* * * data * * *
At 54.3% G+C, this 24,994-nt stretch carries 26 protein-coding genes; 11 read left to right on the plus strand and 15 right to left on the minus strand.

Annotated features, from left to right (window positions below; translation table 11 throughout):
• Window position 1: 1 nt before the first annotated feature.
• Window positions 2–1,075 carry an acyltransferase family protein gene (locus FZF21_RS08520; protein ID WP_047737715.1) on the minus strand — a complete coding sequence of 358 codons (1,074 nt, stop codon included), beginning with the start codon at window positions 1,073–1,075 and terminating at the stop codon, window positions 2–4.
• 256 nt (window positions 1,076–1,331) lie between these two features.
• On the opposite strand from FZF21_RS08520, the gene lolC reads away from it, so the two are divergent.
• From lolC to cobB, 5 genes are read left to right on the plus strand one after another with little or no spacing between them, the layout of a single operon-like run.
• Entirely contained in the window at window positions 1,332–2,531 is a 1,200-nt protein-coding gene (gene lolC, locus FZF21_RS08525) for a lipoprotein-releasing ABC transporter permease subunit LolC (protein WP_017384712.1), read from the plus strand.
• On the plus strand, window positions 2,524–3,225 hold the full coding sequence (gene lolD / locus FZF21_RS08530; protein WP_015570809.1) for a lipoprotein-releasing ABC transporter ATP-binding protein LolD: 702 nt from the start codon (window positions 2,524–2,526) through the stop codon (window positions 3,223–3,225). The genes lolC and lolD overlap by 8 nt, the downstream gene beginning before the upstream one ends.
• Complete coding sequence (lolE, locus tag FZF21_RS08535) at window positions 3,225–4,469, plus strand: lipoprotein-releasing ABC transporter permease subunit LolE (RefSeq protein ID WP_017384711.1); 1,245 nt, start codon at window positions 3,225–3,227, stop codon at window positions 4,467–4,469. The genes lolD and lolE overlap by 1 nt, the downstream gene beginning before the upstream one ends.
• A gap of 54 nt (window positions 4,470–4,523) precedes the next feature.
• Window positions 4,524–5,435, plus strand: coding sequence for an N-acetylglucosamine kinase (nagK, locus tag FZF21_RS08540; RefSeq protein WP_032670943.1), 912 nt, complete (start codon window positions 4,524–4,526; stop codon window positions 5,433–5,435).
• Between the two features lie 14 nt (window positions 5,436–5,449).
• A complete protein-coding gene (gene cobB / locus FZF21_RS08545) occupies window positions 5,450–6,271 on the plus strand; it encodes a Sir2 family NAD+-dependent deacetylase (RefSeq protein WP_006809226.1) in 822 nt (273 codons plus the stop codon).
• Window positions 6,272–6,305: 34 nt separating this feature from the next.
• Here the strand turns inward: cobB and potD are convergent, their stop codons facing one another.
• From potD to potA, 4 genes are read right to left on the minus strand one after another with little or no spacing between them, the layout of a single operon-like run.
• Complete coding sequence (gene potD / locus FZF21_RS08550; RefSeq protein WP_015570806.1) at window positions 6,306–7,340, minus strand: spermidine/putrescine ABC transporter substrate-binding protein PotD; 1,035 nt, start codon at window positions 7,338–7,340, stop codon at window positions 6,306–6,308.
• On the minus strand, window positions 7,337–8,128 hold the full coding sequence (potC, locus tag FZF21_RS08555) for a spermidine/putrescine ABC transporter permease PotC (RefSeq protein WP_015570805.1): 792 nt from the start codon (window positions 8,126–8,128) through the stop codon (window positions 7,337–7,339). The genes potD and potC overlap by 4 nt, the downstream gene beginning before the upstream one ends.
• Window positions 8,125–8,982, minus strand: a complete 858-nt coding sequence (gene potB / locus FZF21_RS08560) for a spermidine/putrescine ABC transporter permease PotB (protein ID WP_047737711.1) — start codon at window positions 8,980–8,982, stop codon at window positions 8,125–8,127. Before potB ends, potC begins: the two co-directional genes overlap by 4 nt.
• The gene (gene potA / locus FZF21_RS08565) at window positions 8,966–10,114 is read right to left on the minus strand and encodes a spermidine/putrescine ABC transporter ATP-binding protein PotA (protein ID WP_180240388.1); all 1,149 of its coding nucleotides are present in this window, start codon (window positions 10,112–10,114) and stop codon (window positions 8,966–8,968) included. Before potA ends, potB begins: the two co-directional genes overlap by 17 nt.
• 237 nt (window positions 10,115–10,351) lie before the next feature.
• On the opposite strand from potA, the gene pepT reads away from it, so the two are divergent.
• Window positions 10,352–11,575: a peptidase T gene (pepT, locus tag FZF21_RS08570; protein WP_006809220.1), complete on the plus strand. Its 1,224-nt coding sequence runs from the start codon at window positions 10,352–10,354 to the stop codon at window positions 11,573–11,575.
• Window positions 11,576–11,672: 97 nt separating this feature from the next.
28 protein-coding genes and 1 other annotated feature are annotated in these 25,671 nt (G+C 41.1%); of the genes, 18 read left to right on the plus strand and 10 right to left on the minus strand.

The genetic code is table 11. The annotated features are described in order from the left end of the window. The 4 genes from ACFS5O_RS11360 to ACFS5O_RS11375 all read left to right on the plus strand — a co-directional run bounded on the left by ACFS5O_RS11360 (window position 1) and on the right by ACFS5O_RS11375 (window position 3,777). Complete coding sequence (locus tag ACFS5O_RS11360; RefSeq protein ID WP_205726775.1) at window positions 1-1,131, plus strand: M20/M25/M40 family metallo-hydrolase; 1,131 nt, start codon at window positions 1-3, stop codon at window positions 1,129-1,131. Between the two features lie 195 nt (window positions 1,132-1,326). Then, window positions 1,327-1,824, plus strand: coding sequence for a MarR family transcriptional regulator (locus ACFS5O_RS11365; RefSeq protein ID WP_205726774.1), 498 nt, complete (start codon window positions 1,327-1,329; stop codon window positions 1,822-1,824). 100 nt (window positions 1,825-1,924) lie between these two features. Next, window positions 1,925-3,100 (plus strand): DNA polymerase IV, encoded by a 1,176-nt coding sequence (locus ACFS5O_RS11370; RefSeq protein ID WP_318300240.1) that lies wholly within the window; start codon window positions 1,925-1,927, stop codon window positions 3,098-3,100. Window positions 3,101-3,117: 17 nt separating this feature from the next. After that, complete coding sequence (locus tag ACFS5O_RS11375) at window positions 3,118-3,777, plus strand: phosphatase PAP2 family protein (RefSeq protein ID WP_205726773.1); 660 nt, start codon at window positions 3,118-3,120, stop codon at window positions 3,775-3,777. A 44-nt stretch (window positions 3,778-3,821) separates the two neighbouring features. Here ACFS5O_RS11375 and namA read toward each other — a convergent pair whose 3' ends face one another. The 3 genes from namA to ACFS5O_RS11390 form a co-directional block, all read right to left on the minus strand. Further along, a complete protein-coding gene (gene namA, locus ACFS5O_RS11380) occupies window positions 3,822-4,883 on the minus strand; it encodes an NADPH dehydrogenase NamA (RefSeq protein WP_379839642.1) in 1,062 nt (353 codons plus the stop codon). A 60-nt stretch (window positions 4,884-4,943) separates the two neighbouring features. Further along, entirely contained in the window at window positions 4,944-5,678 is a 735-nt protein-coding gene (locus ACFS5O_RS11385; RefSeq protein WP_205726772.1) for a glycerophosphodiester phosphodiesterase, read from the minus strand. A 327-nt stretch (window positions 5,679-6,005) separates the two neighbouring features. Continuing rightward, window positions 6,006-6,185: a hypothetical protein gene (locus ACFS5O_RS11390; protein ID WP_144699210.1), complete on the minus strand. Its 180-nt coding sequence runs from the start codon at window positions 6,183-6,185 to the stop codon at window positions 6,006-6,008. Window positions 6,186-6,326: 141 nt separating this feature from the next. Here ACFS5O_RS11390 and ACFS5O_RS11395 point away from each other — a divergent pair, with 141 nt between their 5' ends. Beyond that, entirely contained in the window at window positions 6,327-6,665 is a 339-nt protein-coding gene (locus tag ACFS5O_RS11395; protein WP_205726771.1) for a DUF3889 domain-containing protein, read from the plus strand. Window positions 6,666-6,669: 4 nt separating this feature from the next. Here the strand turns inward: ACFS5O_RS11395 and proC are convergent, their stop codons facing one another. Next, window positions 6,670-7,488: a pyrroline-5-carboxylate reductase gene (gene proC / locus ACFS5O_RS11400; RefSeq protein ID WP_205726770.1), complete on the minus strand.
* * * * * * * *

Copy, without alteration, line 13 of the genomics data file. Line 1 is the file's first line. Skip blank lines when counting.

• Between the two features lie 14 nt (window positions 5,436–5,449).